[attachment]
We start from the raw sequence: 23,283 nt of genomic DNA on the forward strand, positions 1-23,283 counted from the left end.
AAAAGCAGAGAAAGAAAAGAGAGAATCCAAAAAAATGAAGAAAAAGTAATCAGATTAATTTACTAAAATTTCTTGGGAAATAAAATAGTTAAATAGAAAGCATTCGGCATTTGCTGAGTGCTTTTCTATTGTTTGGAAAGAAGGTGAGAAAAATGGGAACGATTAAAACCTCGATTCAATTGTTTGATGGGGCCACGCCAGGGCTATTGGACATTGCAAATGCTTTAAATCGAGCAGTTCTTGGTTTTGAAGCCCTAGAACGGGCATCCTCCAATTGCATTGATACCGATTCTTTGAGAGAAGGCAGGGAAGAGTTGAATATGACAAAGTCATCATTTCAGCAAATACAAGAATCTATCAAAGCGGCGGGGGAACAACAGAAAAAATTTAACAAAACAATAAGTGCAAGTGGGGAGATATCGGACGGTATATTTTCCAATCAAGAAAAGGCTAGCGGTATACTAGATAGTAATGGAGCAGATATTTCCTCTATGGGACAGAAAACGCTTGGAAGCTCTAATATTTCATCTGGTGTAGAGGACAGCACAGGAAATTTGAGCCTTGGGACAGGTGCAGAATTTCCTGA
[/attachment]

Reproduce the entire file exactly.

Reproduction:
We start from the raw sequence: 23,283 nt of genomic DNA on the forward strand, positions 1-23,283 counted from the left end.
AAAAGCAGAGAAAGAAAAGAGAGAATCCAAAAAAATGAAGAAAAAGTAATCAGATTAATTTACTAAAATTTCTTGGGAAATAAAATAGTTAAATAGAAAGCATTCGGCATTTGCTGAGTGCTTTTCTATTGTTTGGAAAGAAGGTGAGAAAAATGGGAACGATTAAAACCTCGATTCAATTGTTTGATGGGGCCACGCCAGGGCTATTGGACATTGCAAATGCTTTAAATCGAGCAGTTCTTGGTTTTGAAGCCCTAGAACGGGCATCCTCCAATTGCATTGATACCGATTCTTTGAGAGAAGGCAGGGAAGAGTTGAATATGACAAAGTCATCATTTCAGCAAATACAAGAATCTATCAAAGCGGCGGGGGAACAACAGAAAAAATTTAACAAAACAATAAGTGCAAGTGGGGAGATATCGGACGGTATATTTTCCAATCAAGAAAAGGCTAGCGGTATACTAGATAGTAATGGAGCAGATATTTCCTCTATGGGACAGAAAACGCTTGGAAGCTCTAATATTTCATCTGGTGTAGAGGACAGCACAGGAAATTTGAGCCTTGGGACAGGTGCAGAATTTCCTGA